The next day we woke after a fairly comfortable sleep and headed back into San Pedro to top up on petrol (the only petrol station for miles and miles around) and have a decent cup of coffee before another day of road tripping. Late morning we started on the fairly long drive to the Geysers El Tatio, some of the highest geysers in the world. The geysers were apparently best seen at sunrise, so we decided we would drive to them during the day and then camp there for the night. On the way to the geysers are the Puritama hot springs, pools of delightfully warm water (about 33 degrees) which you can swim and bathe in. It cost 15,000 Chilean pesos to enter, which is £15, fairly expensive in comparison with most things in Chile, but definitely worth it. The water is beautifully clear with small waterfalls between pools pushing the water downstream. Poor old Salvador, as lovely as he was, didn’t have a shower, so an afternoon spent in these hot springs was extra refreshing.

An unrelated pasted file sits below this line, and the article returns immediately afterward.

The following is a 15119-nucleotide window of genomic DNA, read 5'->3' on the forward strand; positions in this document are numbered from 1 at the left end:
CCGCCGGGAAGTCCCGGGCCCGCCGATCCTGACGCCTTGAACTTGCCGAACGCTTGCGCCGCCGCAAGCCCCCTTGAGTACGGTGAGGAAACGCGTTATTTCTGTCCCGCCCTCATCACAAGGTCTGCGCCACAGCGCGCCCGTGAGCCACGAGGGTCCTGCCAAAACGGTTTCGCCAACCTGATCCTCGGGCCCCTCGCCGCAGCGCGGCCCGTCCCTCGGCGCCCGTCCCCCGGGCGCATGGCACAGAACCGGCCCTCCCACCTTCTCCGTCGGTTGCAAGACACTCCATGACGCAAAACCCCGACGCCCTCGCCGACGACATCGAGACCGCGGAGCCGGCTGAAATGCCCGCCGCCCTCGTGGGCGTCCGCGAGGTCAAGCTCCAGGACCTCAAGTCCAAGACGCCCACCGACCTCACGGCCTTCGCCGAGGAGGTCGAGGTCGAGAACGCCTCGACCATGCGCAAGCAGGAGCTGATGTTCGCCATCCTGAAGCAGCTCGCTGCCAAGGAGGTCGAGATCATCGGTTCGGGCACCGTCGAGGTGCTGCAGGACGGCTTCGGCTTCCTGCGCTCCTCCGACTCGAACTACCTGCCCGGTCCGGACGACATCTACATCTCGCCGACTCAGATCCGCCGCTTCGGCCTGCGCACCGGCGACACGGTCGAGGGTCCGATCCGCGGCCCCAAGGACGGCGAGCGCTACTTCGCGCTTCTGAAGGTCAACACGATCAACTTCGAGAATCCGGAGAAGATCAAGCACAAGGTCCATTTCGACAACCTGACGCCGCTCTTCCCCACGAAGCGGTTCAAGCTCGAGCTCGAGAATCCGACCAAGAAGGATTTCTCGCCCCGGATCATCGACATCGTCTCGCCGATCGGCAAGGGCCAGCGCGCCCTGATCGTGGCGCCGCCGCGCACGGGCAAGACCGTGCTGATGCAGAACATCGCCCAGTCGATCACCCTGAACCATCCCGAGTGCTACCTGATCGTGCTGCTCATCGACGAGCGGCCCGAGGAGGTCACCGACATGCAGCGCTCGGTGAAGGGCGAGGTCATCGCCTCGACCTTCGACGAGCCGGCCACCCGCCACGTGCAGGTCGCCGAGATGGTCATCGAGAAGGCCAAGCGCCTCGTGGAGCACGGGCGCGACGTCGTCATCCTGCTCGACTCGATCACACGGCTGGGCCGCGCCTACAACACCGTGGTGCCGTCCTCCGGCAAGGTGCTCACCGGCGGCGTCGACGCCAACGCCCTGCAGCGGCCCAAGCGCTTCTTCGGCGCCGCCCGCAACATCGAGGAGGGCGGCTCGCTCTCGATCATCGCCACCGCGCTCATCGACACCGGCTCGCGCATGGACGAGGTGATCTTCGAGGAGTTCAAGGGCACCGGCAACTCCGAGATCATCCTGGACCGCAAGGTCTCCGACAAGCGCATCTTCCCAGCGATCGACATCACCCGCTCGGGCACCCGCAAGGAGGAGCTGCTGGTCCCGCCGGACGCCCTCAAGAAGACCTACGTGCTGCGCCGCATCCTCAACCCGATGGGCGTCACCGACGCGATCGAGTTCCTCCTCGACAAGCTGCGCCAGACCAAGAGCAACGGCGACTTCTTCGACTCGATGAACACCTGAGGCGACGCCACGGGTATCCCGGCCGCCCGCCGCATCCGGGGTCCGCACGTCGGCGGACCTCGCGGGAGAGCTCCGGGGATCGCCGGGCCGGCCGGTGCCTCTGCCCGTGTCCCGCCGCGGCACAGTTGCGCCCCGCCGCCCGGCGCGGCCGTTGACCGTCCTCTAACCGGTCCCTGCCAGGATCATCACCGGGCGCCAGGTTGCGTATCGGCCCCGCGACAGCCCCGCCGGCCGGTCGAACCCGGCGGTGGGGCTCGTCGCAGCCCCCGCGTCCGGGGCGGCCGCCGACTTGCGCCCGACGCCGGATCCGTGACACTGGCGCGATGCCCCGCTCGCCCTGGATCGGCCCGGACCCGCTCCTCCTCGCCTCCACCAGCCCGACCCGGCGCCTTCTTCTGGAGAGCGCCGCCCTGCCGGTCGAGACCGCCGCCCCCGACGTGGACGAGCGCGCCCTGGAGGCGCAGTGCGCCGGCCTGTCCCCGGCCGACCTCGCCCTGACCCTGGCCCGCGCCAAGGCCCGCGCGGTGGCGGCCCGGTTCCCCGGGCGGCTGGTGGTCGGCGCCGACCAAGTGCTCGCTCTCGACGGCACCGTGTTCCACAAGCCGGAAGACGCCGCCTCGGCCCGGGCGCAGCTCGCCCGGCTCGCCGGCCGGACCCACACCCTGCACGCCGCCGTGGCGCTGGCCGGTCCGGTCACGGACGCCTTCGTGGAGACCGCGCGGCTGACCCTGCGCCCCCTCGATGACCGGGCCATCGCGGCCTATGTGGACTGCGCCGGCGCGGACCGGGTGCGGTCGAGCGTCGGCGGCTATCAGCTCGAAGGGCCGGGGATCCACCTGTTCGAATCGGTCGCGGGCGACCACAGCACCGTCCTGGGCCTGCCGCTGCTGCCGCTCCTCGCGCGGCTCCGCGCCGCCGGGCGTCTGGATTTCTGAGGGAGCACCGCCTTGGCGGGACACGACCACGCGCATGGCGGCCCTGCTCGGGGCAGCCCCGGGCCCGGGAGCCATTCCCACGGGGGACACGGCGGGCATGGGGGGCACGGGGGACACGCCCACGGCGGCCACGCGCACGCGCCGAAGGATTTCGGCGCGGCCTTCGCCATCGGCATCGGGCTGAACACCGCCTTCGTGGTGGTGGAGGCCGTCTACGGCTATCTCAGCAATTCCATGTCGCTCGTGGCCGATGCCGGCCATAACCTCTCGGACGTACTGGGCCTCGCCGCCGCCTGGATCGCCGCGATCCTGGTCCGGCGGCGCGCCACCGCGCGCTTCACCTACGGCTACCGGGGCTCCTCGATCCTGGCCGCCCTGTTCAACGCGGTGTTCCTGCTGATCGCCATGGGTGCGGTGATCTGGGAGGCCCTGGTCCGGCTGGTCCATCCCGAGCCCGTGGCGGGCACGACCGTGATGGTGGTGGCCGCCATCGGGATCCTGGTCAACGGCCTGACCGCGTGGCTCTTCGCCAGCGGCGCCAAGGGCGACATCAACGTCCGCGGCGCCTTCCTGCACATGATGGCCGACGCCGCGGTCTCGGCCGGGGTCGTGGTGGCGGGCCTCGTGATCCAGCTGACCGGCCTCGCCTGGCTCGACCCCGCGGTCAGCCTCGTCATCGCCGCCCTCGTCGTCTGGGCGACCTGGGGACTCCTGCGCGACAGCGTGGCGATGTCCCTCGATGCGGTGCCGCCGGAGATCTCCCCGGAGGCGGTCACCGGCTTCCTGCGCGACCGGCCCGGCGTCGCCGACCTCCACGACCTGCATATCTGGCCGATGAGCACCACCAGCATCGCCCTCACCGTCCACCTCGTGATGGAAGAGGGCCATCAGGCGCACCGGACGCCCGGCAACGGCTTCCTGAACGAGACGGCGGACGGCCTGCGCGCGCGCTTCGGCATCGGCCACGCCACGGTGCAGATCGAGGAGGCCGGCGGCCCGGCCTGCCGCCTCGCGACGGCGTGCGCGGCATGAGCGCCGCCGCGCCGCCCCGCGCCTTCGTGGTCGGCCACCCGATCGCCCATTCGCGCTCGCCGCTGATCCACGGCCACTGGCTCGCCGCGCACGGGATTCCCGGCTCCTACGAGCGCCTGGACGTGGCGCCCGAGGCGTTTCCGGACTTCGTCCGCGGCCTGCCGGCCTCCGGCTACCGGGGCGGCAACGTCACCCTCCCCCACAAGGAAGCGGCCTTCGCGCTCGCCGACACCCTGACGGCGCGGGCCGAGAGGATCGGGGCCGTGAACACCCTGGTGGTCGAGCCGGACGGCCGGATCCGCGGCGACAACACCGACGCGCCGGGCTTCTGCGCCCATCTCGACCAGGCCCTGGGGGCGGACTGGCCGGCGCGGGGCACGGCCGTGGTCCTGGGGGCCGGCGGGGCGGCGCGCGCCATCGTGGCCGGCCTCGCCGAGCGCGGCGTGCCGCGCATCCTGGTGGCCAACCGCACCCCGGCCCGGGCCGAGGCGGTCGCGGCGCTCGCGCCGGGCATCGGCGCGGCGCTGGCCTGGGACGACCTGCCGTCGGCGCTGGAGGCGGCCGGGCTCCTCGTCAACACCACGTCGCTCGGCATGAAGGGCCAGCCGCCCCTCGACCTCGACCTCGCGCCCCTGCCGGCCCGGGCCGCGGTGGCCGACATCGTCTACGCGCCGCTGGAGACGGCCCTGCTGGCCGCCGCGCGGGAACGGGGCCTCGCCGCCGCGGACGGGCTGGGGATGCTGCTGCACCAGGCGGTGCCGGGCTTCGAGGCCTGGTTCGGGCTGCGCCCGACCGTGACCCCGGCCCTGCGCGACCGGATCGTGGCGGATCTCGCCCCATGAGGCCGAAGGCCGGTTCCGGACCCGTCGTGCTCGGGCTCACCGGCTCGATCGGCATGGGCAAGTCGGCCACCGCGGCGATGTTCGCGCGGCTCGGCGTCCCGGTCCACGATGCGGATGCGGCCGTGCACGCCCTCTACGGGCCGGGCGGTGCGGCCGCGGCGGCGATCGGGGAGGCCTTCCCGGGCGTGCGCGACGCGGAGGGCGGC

Geysers El Tatio